Rent control is doing little to curb Toronto’s soaring rents
Do stricter rent control laws slow the increase in residential rents? Housing advocates and left-leaning governments believe they do. However, recent data from Ontario appears to offer further proof that this is not the case.
In April 2017, Ontario’s then-Liberal government introduced the Rental Fairness Act, which expanded rent control to all private rental units. The Act restricted rent increases to 1.5 per cent in 2017 and introduced additional provisions to protect tenants from being evicted.
The Act was enacted to protect against “dramatic rent increases.” Chris Ballard, then the Minister of Housing and Poverty Reduction, claimed that the Act would ensure that Ontarians “have an affordable place to call home.”
The Toronto Real Estate Board’s (TREB) Rental Market Report for the second quarter of 2018 revealed that the Rental Fairness Act has had no observable impact on market-based rents, which grew at similar rates from 2017 to 2018 as they did from 2016 to 2017. In fact, three-bedroom apartments experienced a significant increase in average rents in 2018.
TREB’s data is based on its rental listing service for the Greater Toronto and surrounding areas. From April to June 2018, almost 12,000 apartments were listed while 8,497 were leased. One and two-bedroom apartments constituted the largest segments of rental units. Also, almost a thousand townhouses were listed and 665 leased for the same period.
TREB data provides more of a market-based view of the rental market than what has been reported by the CMHC. Unlike TREB, which lists market-based units (condominiums and townhouses) that are primarily owned by private investors, CMHC’s reporting of rental markets is largely for, but not restricted to, purpose-built apartment rentals.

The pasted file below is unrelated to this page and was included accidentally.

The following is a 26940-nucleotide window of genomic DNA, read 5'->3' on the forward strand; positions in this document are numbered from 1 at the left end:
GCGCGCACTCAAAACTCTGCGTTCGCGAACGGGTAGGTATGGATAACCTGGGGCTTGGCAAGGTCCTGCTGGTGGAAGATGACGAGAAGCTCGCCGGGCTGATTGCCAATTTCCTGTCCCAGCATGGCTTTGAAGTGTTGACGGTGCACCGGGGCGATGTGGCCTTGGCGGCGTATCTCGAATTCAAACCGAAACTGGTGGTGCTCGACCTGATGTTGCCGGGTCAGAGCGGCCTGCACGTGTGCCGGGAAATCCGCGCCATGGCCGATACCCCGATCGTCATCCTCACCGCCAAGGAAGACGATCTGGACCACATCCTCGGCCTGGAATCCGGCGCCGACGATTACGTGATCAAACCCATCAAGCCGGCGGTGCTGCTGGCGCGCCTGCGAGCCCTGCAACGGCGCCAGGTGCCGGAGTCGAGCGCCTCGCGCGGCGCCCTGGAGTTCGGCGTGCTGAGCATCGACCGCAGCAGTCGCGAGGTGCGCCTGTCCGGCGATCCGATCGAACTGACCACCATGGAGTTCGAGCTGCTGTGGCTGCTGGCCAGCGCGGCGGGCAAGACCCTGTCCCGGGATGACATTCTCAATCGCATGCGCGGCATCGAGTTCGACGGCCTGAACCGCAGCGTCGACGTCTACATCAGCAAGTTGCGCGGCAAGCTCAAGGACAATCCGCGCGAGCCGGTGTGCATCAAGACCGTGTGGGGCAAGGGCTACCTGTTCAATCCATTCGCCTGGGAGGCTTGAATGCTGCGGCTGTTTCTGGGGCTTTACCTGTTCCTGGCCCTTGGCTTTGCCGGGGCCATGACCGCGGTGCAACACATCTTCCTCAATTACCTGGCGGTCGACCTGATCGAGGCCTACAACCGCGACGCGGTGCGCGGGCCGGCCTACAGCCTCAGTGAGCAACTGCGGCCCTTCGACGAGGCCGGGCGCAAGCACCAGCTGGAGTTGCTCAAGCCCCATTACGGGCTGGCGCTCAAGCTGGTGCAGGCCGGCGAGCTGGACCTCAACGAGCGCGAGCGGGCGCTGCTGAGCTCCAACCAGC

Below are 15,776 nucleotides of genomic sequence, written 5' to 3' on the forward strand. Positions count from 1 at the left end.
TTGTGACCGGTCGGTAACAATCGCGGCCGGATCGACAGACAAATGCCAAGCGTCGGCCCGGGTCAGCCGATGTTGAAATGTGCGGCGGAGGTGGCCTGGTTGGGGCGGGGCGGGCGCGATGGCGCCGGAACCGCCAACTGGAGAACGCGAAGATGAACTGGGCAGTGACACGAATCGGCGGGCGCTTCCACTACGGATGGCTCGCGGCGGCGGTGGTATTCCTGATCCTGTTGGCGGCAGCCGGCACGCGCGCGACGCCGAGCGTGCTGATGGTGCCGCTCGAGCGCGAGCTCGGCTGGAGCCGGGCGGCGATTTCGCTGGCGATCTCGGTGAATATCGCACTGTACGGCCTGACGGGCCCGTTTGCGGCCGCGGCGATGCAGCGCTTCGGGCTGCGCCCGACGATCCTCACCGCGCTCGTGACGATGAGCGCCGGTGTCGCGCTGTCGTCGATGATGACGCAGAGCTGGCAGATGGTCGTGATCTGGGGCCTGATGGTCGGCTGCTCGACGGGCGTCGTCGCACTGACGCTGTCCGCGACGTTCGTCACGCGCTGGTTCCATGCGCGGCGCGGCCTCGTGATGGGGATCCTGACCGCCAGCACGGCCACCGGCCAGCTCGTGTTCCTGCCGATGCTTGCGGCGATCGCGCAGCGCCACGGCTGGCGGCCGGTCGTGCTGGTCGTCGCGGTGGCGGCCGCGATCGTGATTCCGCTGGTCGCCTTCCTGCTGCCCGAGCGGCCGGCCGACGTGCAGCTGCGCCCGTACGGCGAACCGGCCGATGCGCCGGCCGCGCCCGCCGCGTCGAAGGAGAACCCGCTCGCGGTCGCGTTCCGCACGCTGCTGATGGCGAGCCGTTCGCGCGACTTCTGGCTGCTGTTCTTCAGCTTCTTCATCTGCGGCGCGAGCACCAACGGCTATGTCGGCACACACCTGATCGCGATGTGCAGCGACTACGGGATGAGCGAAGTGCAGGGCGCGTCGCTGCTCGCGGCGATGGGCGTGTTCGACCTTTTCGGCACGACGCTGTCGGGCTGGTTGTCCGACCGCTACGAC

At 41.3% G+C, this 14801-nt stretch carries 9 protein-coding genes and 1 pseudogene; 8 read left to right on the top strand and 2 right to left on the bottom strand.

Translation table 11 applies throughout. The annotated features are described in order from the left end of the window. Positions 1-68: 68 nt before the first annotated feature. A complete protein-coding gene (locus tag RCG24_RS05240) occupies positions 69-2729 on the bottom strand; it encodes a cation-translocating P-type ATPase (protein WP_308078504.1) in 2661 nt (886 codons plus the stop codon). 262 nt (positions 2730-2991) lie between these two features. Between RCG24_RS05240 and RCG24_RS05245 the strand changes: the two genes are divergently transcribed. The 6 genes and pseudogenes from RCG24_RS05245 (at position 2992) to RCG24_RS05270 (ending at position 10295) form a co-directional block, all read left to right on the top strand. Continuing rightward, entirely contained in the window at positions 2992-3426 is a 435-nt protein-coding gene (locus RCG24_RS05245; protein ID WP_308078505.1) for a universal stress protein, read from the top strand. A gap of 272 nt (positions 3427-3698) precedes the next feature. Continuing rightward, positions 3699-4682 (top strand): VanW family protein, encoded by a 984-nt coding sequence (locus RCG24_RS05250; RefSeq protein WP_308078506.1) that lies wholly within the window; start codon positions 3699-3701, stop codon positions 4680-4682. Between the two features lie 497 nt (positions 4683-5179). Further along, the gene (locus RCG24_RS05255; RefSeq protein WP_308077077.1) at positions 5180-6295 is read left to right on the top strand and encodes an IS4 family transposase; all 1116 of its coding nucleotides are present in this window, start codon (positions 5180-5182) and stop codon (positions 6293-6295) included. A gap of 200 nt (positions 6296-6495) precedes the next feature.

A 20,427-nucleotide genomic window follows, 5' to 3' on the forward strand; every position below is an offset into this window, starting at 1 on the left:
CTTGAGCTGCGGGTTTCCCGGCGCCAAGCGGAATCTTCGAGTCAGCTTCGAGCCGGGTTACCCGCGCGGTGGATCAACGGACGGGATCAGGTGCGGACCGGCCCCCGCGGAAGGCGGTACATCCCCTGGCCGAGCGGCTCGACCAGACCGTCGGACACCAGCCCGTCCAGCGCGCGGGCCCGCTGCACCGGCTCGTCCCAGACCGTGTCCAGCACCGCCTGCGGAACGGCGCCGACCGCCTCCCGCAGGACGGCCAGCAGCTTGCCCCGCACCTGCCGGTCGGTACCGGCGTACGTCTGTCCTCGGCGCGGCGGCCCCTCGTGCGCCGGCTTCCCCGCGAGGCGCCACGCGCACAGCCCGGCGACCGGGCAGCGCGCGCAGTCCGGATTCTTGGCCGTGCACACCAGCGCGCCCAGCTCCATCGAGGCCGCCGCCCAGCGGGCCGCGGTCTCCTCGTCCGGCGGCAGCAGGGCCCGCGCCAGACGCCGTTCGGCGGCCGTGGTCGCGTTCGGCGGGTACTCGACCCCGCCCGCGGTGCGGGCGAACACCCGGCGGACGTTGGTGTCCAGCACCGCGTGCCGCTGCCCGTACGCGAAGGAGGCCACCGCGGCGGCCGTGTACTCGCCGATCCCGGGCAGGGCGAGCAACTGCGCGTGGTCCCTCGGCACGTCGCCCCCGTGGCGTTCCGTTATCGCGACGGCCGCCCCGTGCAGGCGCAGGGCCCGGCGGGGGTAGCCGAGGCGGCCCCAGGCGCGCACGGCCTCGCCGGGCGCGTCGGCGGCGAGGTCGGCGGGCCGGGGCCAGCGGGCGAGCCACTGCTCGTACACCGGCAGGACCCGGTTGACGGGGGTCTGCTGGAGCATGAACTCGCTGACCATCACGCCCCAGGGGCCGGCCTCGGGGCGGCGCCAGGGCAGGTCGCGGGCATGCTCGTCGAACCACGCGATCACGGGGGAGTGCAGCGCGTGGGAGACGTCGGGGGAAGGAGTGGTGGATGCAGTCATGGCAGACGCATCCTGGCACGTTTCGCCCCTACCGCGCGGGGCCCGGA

Despite the differences in rental stock between CMHC and TREB, even CMHC’s data reveals that instead of a break, rental rates accelerated in 2017. For instance, rents for two-bedroom units increased by 3.3 and 3.2 per cent in 2015 and 2016 respectively but jumped 4.2 per cent in 2017. If proponents of stringent rent controls were hoping for a decline in rent acceleration, it didn’t happen.
The purpose-built rental universe has remained steady across most of Canada. In the Greater Toronto Area (GTA), the number of purpose-built rentals has remained around 330,000 units for more than a decade. During the same time, the number of rental condominiums in the GTA increased from under 50,000 to more than 100,000 units.
CMHC data for October 2017 reported average rents for two-bedroom units at $1,392 and $2,263 in purpose-built rental buildings and condominium apartments respectively. In comparison, TREB reported the average rent for two-bedroom condominium apartments in the fourth quarter of 2017 to be $2,627. Even for the condominium apartments, TREB reports higher rents attributed most likely to the higher quality of the underlying stock.
CMHC reported rents for purpose-built rental buildings are significantly lower because of their less than ideal location and dilapidated condition, a result of age and deferred maintenance. These buildings have remained under rent control for decades, and their owners are disincentivized to improve the quality of the rental stock. TREB data, by contrast, is based on privately owned rental condominiums whose owners, until recently, were incentivized to maintain their units in a state of good repair.
Since April 2017, condominium rentals and other dwelling types have also come under the rent control regime, thus creating the same disincentives for structural improvements of units as the ones observed for the purpose-built rentals.
The CMHC data reveals that, as expected, average rents in older buildings were lower than rents in newer buildings. Furthermore, rents on average are higher in the high-density urban core than the low-density suburbs, making suburbs significantly more affordable to rent than in or near the downtowns.
With high turnover rates where new tenants are not subjected to rent restrictions, rent controls are ineffective tools for addressing rapid rent increases. The average rent for units in purpose-built rentals and condominium apartments has risen far above the stipulated rate since the Rental Fairness Act was enacted. In the long run, rent controls reduce the growth in available rental stock, which further accelerates the increase in rents.
Rent stability is achievable primarily by increasing the supply of the rental stock. This requires changes in regulations to facilitate, instead of hindering, new residential development.
Murtaza Haider is an associate professor at Ryerson University. Stephen Moranis is a real estate industry veteran. They can be reached at www.hmbulletin.com.